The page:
Happy International Women’s Day. do what you have to do, take care of each other, never give up.
Hey. so,, Sunday I did my FIRST EVER Triathlon! It was only a sprint, eh, which means a 700 metre swim, 20 km bike ride and 5 km run. All of which i’d done before–the five k run only once–well, i used to run a lot when I was a student in Lethbridge, but that woman was a different woman than the one writing this blog. That was many many years ago now. Anyhow. I’ve done all of those things before, but never all in a bunch like that.
It was at UBC, where I go to school. Though i’m not often on campus anymore.
I was worried that I would have an asthma attack in the pool.
I was worried I would lose my glasses somehow, and then have to ride my bike and run wearing my prescription swim googles. I would look like a great sweaty wheezing bug, my red cycling jacket flapping behind me like cicada wings. scary.
I got up way too early (’cause i get up too early anyhow, so i can make really strong coffee against the inevitable sleepiness that’ll come later ’cause i get up too early…) and made coffee. Not as much as I usually make, ’cause it’s a diuretic, and i knew once we were going, we wouldn’t have much opportunity to pee. Also I didn’t want to get unbearably thirsty. Which I generally become because i drink way too much industrial strength caffeine stew. It was double strong, though. Didn’t want to fall asleep on my bike, cause i’d gotten up too early after a tossy-turny night.
K was going to race too, and we were going to be in the same heat. We arranged that I’d leave my bike up in my office at school, and she’d pick me up to get there for about 7–a good hour and a half before our first heat. But she had to work–(she and her partner are self-employed caterers, so when they get a gig, they kinda have to take it). damn capitalism. I was very sad. She picked me up anyway, and we had a lovely visit on our way up. We don’t know each other that well, trade training tips and success stories on crackbook. I know her partner E better, on account of we hang out at some of the same, um, church basements and stuff. So it was good to have some one-on-one time with K. She’s smart and disciplined and kind, and she looooves my friend E, and who doesn’t like that?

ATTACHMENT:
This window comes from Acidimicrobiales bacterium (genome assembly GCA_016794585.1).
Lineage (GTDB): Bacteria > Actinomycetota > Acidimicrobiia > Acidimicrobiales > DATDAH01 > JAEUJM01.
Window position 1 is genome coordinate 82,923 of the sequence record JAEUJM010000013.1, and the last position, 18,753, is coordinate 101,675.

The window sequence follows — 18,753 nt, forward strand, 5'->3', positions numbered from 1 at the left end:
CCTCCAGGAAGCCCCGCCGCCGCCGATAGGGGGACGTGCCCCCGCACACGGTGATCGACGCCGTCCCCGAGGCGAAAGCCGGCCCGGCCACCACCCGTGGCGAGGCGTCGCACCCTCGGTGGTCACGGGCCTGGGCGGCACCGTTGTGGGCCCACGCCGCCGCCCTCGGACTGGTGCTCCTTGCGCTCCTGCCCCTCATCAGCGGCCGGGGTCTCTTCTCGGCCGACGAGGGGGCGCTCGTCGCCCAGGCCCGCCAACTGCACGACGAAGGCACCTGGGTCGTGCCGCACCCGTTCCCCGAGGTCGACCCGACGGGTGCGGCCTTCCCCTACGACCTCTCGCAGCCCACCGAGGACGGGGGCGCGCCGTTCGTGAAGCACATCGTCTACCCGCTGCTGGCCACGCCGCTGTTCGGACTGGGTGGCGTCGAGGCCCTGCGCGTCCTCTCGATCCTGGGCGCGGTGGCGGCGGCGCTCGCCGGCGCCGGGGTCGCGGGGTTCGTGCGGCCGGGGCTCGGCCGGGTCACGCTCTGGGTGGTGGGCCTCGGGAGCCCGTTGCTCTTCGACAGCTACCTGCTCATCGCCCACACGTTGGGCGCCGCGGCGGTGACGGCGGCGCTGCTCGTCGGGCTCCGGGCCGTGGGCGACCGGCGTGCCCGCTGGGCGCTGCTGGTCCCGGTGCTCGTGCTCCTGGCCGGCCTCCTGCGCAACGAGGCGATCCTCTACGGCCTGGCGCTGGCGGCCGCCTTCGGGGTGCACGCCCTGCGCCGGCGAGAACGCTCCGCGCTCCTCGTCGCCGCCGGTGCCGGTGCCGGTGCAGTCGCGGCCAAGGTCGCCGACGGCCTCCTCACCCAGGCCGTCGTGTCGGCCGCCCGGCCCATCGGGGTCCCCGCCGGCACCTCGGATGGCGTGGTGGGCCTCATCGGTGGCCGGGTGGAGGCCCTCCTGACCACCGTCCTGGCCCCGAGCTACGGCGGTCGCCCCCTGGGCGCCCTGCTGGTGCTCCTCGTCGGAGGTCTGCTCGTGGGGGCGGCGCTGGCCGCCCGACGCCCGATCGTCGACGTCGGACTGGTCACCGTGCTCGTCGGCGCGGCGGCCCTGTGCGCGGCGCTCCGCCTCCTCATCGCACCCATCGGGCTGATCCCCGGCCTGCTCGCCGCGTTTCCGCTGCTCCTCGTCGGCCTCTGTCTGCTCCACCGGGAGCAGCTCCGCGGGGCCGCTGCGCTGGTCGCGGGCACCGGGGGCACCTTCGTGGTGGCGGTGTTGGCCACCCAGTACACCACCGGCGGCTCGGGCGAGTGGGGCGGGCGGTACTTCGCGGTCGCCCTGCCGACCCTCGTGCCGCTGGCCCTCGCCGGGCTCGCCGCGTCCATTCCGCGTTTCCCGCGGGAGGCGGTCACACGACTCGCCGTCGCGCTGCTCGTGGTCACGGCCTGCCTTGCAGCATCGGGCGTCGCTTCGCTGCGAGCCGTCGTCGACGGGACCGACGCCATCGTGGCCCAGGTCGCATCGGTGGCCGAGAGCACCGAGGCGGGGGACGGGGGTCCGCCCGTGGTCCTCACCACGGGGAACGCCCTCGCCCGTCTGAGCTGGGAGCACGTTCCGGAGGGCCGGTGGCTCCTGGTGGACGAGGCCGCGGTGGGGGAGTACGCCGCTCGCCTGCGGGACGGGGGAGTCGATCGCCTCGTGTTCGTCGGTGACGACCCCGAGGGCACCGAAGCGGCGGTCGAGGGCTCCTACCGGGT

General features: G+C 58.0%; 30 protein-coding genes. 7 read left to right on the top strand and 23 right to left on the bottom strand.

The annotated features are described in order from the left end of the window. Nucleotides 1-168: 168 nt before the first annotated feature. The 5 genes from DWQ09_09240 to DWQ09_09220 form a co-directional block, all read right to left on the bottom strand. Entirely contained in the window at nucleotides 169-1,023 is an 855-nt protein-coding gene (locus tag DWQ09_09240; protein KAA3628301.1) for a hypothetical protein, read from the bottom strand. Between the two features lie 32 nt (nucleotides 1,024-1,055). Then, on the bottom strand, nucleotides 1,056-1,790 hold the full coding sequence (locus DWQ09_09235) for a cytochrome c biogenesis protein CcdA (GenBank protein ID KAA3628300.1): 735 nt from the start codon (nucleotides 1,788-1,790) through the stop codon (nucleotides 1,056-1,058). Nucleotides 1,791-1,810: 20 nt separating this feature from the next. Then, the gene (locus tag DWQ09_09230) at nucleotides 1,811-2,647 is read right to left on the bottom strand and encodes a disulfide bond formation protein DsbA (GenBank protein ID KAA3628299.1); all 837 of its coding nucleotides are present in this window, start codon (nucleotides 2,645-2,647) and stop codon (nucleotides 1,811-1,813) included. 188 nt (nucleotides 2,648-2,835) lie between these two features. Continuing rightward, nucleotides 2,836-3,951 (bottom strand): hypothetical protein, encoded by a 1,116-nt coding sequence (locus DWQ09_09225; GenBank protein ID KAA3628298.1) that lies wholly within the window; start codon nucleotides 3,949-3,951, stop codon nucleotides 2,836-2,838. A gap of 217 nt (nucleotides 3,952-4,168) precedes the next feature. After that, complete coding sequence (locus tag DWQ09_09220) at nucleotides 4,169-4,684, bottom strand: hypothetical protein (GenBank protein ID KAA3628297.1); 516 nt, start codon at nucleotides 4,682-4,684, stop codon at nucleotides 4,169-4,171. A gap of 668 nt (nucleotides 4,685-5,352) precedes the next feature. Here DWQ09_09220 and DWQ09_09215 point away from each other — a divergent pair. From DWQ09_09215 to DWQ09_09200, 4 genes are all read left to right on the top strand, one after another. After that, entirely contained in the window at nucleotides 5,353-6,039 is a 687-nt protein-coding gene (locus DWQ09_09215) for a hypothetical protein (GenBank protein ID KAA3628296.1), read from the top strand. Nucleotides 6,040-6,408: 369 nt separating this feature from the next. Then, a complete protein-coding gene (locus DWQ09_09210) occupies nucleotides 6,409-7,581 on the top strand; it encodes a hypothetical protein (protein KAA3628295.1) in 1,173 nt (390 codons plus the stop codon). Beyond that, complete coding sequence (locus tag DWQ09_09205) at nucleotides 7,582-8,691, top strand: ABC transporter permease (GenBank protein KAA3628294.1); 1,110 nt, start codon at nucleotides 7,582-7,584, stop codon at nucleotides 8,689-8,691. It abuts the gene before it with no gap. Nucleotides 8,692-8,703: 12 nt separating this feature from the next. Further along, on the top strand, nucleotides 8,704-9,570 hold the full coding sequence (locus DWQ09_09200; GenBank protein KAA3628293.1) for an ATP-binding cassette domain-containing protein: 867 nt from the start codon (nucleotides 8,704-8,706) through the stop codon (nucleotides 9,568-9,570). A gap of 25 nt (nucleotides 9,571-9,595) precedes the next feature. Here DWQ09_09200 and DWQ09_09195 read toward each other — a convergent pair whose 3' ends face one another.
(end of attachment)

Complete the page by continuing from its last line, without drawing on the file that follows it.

Anyhow. So she dropped me off, and I checked my bike in, and fussed with the stuff i’d need for my wetbag. You gotta get out of the pool (in this case it’s a pool, mostly triathletes swim in open water) and rush out to grab your wetbag and then change and run to your bike and then get on your bike and ride like the wind. So all the stuff you need after the pool better be in your wetbag.So i had to make sure there was a clif bar in there (product placement) and a lara bar (gender equity, i guess–clif and lara) and my water bottle and bike shorts and a towel and my shoes and my glasses and long underwear (which i didn’t use anyhow) and, oh, more ventolin (a fast-acting broncho-dilator) in case i lost the stuff i brought to the pool. I always over pack. Sunday was no exception.
We milled around, some buff people with tiny swimsuits, a few people older than me by a couple of decades, most people younger by a couple of decades, some fat, some skinny, all of us in the first heat were less experienced than people who were gonna go later, ’cause we’d estimated our swim time as on the slower end of the scale. We had to be able to swim the 700 metres in 28 minutes–no slower than that. I estimated 25. there was a bit of a glitch in some of the timing equipment so we were a few minutes late getting started, but these people were overall so efficient and organized, i tell ya, it was smooth like butter.
We finally got into the pool. it was cold outside, but the water was warm. swim! I love swimming. But i had a lot of trouble breathing. I’d placed my ventolin at the top of the lane, so i swam down 50 meters, went under the rope and back up, took ventolin, tossed it to the top of the next lane over, swam down another 50, under the rope, back up, more ventolin–I took my ventolin every fucking 100 metres for the first 500 metres, until i finally warmed up. that was a pain. I didn’t have an asthma attack, but I was sure wheezy. next time i’ll train more in the pool. promise. it took me AN AGE to swim 700 metres–in fact, I was 6 seconds from disqualification by the time I got to my bike! Glad i didn’t know that then. the swim took me 27 minutes and 54 seconds.